Given that we live in a world that is so intensely photographed, we have to think about photography as interpretive. And that is why often go back to this observation from the legendary photographer, Ansel Adams.
“The negative is comparable to the composer’s score and the print to its performance. Each performance differs in subtle ways.”
Of all his books, the one that I love and appreciate the most: The Print. It explains how he manipulated images in the darkroom through the painstaking process of dodging and burning. For many, the darkroom existed to conform to an artistic vision. And that is why I feel less encumbered when it comes to using Photoshop. This freedom gives one a lot of room for interpretation. I often think about that interpretation, even before I press the button and capture the photos.
When I am on location, I normally walk around, take in the scene, and it is after a while, I engage the camera. In my case, that means unpacking and setting up the tripod, getting the right composition, and then slowly starting to see light through various filters. Since I keep my viewfinder and screen in monochrome, I tend to focus on textures and composition, worrying little about contrast and colors. It is also why I prefer the Leica cameras as their sensors create digital negatives that need very little effort for me to manipulate.
Except when I visited Death Valley!
And that should explain, why I was struggling with images in the Death Valley. The harsh light and the general conditions made it difficult for me to think about photos that made sense to me. Nevertheless, towards the end of my second day in the Valley, I visited the Mesquite Flat Dunes. These are probably one of the most photographed locations in the Death Valley National Park, so it was difficult to find something unique about this location.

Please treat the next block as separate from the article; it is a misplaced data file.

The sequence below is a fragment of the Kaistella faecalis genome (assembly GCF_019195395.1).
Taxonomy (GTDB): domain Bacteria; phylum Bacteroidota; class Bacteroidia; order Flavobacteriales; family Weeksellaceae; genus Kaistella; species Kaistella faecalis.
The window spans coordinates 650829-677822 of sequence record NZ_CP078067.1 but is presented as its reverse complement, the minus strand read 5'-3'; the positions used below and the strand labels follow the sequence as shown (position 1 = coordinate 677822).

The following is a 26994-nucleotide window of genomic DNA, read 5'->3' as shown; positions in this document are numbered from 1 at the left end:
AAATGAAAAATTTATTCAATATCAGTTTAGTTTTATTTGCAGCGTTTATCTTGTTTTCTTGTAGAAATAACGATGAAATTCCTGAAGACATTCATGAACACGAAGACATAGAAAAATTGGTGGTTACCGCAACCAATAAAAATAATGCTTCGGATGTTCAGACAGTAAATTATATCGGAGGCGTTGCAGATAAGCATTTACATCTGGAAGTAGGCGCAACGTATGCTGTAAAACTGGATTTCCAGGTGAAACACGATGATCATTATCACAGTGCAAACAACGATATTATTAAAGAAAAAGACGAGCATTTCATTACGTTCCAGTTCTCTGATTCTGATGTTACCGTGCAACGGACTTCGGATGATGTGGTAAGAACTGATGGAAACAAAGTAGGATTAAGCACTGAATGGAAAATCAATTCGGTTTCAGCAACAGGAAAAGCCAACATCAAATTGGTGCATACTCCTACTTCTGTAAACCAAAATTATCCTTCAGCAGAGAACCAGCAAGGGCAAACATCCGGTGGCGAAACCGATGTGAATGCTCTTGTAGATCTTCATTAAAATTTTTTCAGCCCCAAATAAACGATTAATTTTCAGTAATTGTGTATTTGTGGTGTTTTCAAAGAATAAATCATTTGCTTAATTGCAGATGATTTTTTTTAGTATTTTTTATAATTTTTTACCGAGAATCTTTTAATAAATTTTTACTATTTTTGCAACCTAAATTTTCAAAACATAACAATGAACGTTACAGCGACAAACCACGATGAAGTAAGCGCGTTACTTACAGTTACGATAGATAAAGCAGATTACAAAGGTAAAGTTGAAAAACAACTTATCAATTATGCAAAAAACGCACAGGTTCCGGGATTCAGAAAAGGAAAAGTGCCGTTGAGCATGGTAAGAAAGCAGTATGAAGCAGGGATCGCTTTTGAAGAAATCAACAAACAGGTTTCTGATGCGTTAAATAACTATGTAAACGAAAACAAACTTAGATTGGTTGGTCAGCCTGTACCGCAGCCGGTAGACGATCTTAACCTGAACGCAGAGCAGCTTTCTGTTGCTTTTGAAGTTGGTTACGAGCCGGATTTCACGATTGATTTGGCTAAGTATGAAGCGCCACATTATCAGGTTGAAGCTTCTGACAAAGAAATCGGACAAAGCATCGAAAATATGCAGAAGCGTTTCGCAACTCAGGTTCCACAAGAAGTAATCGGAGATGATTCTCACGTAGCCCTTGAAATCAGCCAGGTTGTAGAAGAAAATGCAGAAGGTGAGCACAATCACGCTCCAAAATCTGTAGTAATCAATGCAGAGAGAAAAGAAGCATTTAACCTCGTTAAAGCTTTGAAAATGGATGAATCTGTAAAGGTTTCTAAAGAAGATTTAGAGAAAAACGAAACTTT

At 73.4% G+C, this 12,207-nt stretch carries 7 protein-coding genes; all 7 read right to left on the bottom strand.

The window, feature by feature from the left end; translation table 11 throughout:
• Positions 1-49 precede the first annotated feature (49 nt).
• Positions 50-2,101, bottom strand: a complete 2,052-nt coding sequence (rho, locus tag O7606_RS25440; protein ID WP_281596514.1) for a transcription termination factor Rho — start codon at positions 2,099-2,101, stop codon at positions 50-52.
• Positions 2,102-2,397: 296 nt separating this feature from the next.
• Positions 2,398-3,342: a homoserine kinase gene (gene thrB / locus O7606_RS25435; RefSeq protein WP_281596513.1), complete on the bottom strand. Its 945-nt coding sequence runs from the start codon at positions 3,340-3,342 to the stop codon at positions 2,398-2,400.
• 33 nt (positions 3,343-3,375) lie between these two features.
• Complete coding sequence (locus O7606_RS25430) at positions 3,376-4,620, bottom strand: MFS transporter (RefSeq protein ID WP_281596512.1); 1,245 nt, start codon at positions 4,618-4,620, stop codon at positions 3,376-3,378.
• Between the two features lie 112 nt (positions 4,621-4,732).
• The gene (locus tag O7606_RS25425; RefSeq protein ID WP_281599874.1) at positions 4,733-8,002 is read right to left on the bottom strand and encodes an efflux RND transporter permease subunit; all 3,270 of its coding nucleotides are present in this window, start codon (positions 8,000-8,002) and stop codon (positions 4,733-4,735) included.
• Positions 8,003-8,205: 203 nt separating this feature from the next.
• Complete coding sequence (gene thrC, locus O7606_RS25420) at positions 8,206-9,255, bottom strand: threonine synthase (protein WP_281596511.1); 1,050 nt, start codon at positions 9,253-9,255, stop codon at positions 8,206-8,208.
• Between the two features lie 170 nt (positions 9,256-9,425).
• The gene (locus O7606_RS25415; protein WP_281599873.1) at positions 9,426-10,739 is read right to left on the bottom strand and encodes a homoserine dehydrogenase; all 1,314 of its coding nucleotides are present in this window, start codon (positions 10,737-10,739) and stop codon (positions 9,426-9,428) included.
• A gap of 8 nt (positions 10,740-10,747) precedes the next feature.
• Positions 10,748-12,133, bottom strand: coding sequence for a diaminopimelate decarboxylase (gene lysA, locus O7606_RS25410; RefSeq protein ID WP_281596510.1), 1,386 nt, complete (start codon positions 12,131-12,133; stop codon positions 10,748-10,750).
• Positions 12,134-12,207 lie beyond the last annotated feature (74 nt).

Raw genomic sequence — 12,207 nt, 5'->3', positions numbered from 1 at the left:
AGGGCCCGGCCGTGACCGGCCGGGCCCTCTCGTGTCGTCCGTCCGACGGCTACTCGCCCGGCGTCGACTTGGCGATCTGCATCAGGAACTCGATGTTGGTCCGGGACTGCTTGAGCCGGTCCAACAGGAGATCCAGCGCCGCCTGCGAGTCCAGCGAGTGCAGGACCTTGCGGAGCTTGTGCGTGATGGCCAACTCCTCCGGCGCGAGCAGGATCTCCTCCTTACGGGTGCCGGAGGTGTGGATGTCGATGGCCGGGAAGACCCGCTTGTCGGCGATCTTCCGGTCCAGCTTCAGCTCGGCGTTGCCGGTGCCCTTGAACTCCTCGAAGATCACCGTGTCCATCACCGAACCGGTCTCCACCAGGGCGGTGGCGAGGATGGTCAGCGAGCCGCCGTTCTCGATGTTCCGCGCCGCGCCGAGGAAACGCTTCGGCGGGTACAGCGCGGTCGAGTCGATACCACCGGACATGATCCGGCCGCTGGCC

So I knew going in, that my photography would be interpretive. What if I could make a photo or two that was devoid of harsh and bright colors. Instead, I saw a nearly monochromatic palette, with color playing the role salt and pepper play on a perfectly cooked omelet. This is one such image — you see the final version (after) and the version out of the camera with minor adjustments just as fixing optics related issues and minor tweaks to highlights in the Camera Raw.
My typical edit takes five to six layers. In this case, I had to use twice as many layers, mostly for desaturating the original which was quite color-rich. I use curves for my image edits, though occasionally I will use selective color to give a color some boost or for dampening it down.
ISO 50. Focal length: 170mm. Aperture: f/11. Shutter speed: 3 seconds. Made with Leica SL2